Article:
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Portrayal Of Women In Indian Cinema

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Aishwarya Devulapalli

on 20 May 2014

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Transcript of Portrayal Of Women In Indian Cinema

1990
Conclusion
Introduction
2014
Portrayal Of Women In Indian Cinema
Introduction
In the journey of 100 years, Indian cinema has come a long way and so the women character. Showing many shades, the portrayal of women not only touched the lives of the audiences but also showcased the strength, beauty and complexity that define a woman.

From the very first film, Raja Harishchandra – which had no female actors – to the modern day, it has not been an easy ride.
In the present day, the typical Indian woman, item number and individualism share an almost symbiotic relationship. These three ingredients have become the major part of Indian cinema. Gone are the days when stories were written about the shy village girls or the ethical beauty, these are the times for rebellious lovers and bold and confident business women who rule the roost.
Evolution Of Female Lead Roles
Straight-jacketed limits:

Each phase of Hindi cinema had its own representation of women, but they were confined largely to the traditional, patriarchal framework of the Indian society.
Type Of Roles
This is in deep contrast to movies like Nayak , Deewar , Sholay , Krissh , Lakshya, Singham that have strong male characters as protagonists and celebrate men in the roles of alpha males who triumph over social and political evils, and achieve their goals independently. This stark contrast delivers a message to the society which essentially declares that women can never be equal to men, either socially, or politically.
Effects of Portrayal Of Women in Media on the masses
Indians subconsciously or consciously believe that movies are a reflection of the Indian society.
For so long, Indian cinema was undoubtedly male dominated.
Larger than life roles
:
Earlier, they used to portray larger than life characters. They rather than being depicted as normal human beings were elevated to a higher position of being ideal and who can commit no wrong.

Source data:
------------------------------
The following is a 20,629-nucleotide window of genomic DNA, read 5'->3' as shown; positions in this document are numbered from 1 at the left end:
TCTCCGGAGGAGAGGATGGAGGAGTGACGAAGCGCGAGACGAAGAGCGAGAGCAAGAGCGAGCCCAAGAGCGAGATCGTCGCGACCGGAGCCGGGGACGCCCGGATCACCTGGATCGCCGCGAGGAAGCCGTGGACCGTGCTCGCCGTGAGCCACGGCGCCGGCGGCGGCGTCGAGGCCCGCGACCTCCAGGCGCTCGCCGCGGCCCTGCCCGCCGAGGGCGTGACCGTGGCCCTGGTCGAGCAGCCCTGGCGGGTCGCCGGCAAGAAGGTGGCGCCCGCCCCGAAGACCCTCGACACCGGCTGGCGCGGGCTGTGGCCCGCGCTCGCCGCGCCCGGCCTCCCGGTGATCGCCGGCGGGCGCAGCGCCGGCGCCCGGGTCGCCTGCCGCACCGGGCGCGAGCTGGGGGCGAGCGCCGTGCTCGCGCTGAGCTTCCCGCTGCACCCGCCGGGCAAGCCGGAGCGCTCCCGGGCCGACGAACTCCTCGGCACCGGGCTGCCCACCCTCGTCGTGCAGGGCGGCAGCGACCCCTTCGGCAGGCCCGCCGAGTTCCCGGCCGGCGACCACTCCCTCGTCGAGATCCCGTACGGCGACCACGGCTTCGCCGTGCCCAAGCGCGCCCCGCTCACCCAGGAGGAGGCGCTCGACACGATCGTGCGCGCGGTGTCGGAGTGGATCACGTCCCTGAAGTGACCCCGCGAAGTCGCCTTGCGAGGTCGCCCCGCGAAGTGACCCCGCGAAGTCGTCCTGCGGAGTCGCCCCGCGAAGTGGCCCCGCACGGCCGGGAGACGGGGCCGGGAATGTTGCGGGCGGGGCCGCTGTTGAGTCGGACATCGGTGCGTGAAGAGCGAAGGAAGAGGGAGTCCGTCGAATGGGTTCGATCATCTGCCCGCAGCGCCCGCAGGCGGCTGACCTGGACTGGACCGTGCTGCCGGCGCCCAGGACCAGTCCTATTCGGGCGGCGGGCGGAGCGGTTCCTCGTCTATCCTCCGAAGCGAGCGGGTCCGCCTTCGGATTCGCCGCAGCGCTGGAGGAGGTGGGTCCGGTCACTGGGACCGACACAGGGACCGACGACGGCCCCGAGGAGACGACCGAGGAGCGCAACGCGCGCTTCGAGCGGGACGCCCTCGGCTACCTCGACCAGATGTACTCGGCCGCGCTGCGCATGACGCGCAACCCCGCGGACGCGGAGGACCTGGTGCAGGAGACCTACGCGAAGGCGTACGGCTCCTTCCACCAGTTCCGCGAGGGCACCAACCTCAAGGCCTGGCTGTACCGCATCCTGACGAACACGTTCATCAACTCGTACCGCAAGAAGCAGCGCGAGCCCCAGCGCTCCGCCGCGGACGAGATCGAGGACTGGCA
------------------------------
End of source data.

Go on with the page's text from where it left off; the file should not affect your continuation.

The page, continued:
1960
In Decorative Capacity
The Present Trend
Things have actually gone downhill since the golden era of the sixties which had great films with such beautiful portrayals of women. But during the eighties, it went downhill as women were usually objectified and shown as props in the film. But the industry became male-dominated through the nineties and even now, to an extent, with the item song culture.
However, as India is more inclined towards a masculine and a conservative culture,the major commercial hits are always the ones with men in lead roles and if a woman is the main protagonist the movies are not commercially successful even though they are critically acclaimed.
A factor common to all regional industries and Bollywood is the unrealistic and stereotyped portrayal of women
.
Indian cinema has produced various mainstream women centric films that have featured women’s social issues
and their social and sexual abuse( PAGE3, 7 khoon maaf).They have been critically acclaimed and feature women as the main protagonists in the movie.
The heroine in a typical Bollywood movie is never shown as an individual with intellect. Her ideas and thoughts pertaining to anything other than romance or family are not portrayed.
The concept of a ‘good’ women one who stays and takes care of her family while a bad woman is one who go out of the institution of family and tries to make life of her own. This has had a regressive impact on the society.
Unrealistic expectations by men of how women should look or behave.
Women of average or normal appearance feeling inadequate or less beautiful in comparison to the overwhelming use of extraordinarily attractive women.
Psychological disorders such as body dysmorphic disorder, anorexia, bulimia and so on.
Increase in the likelihood and acceptance of sexual violence. Objectification theory suggests both direct and indirect consequences of objectification to women.
Survey
Conclusion
The portrayal of women in cinema is slowly becoming real, no longer a figment of imagination.
The veteran filmmaker Mahesh Bhatt said on the occasion of the International Women’s Day, “In India, we can’t make sweeping statements claiming that the portrayal of women in Bollywood has progressed or regressed. As a director, I have always made films giving the women center stage. Conservatives and vested groups have often claimed that the women in my recent films have been scantily clad or are overtly sexual. However, they can’t deny that the women in my films have been in charge of their own destiny. Now women can live life with dignity, without relying on a man for support. At the same time, it made Shabana a national icon. Another person who embodies the new Indian woman is Vidya Balan.”
1980
References
Outlook India.
Hindustan Times
WordPress.com
Wikipedia
CounterCurrents.org
Mediaindiagroup.wordpress.com
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